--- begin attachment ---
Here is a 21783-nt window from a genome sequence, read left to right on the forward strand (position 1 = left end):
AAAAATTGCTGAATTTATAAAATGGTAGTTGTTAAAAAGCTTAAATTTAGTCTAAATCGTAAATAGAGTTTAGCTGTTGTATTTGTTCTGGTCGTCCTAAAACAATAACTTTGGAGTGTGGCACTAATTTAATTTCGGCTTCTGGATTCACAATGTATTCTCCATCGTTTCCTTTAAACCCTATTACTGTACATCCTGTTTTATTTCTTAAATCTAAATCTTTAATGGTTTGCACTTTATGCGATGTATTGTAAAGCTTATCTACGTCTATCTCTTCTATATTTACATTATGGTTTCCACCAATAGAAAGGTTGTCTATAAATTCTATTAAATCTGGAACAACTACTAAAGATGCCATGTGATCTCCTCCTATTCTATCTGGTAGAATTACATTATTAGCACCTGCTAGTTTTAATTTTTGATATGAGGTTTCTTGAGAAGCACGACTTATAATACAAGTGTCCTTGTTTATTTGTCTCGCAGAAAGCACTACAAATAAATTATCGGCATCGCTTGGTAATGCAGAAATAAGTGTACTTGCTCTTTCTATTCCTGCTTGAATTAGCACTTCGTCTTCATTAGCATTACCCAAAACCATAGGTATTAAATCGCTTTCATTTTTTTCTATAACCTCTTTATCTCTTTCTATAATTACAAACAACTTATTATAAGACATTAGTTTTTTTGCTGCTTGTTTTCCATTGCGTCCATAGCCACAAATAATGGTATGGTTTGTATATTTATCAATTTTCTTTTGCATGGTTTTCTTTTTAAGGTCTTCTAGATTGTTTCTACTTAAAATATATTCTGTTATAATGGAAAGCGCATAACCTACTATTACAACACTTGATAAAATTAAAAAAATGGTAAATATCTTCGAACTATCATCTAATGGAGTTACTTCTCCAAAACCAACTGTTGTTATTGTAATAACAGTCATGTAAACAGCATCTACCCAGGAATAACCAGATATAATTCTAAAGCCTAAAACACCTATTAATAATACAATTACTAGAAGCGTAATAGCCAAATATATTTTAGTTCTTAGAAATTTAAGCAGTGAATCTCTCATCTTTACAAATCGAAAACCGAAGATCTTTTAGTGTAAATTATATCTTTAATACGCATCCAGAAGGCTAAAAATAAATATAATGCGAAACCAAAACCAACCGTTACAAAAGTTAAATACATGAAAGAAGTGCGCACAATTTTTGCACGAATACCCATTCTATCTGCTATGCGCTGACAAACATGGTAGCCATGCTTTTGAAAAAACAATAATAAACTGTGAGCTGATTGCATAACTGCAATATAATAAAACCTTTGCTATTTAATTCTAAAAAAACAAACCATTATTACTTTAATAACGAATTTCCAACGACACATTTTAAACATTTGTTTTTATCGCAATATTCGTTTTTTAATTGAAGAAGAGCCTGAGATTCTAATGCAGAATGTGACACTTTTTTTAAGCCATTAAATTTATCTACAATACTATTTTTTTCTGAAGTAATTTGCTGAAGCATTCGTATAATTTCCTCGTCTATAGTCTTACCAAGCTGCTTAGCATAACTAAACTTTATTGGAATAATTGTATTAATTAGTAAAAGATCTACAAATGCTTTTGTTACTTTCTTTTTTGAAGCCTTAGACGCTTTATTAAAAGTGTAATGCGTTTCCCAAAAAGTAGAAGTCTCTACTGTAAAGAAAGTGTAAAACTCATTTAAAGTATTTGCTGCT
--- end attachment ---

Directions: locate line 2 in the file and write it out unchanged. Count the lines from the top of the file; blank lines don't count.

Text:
AAAAATTGCTGAATTTATAAAATGGTAGTTGTTAAAAAGCTTAAATTTAGTCTAAATCGTAAATAGAGTTTAGCTGTTGTATTTGTTCTGGTCGTCCTAAAACAATAACTTTGGAGTGTGGCACTAATTTAATTTCGGCTTCTGGATTCACAATGTATTCTCCATCGTTTCCTTTAAACCCTATTACTGTACATCCTGTTTTATTTCTTAAATCTAAATCTTTAATGGTTTGCACTTTATGCGATGTATTGTAAAGCTTATCTACGTCTATCTCTTCTATATTTACATTATGGTTTCCACCAATAGAAAGGTTGTCTATAAATTCTATTAAATCTGGAACAACTACTAAAGATGCCATGTGATCTCCTCCTATTCTATCTGGTAGAATTACATTATTAGCACCTGCTAGTTTTAATTTTTGATATGAGGTTTCTTGAGAAGCACGACTTATAATACAAGTGTCCTTGTTTATTTGTCTCGCAGAAAGCACTACAAATAAATTATCGGCATCGCTTGGTAATGCAGAAATAAGTGTACTTGCTCTTTCTATTCCTGCTTGAATTAGCACTTCGTCTTCATTAGCATTACCCAAAACCATAGGTATTAAATCGCTTTCATTTTTTTCTATAACCTCTTTATCTCTTTCTATAATTACAAACAACTTATTATAAGACATTAGTTTTTTTGCTGCTTGTTTTCCATTGCGTCCATAGCCACAAATAATGGTATGGTTTGTATATTTATCAATTTTCTTTTGCATGGTTTTCTTTTTAAGGTCTTCTAGATTGTTTCTACTTAAAATATATTCTGTTATAATGGAAAGCGCATAACCTACTATTACAACACTTGATAAAATTAAAAAAATGGTAAATATCTTCGAACTATCATCTAATGGAGTTACTTCTCCAAAACCAACTGTTGTTATTGTAATAACAGTCATGTAAACAGCATCTACCCAGGAATAACCAGATATAATTCTAAAGCCTAAAACACCTATTAATAATACAATTACTAGAAGCGTAATAGCCAAATATATTTTAGTTCTTAGAAATTTAAGCAGTGAATCTCTCATCTTTACAAATCGAAAACCGAAGATCTTTTAGTGTAAATTATATCTTTAATACGCATCCAGAAGGCTAAAAATAAATATAATGCGAAACCAAAACCAACCGTTACAAAAGTTAAATACATGAAAGAAGTGCGCACAATTTTTGCACGAATACCCATTCTATCTGCTATGCGCTGACAAACATGGTAGCCATGCTTTTGAAAAAACAATAATAAACTGTGAGCTGATTGCATAACTGCAATATAATAAAACCTTTGCTATTTAATTCTAAAAAAACAAACCATTATTACTTTAATAACGAATTTCCAACGACACATTTTAAACATTTGTTTTTATCGCAATATTCGTTTTTTAATTGAAGAAGAGCCTGAGATTCTAATGCAGAATGTGACACTTTTTTTAAGCCATTAAATTTATCTACAATACTATTTTTTTCTGAAGTAATTTGCTGAAGCATTCGTATAATTTCCTCGTCTATAGTCTTACCAAGCTGCTTAGCATAACTAAACTTTATTGGAATAATTGTATTAATTAGTAAAAGATCTACAAATGCTTTTGTTACTTTCTTTTTTGAAGCCTTAGACGCTTTATTAAAAGTGTAATGCGTTTCCCAAAAAGTAGAAGTCTCTACTGTAAAGAAAGTGTAAAACTCATTTAAAGTATTTGCTGCT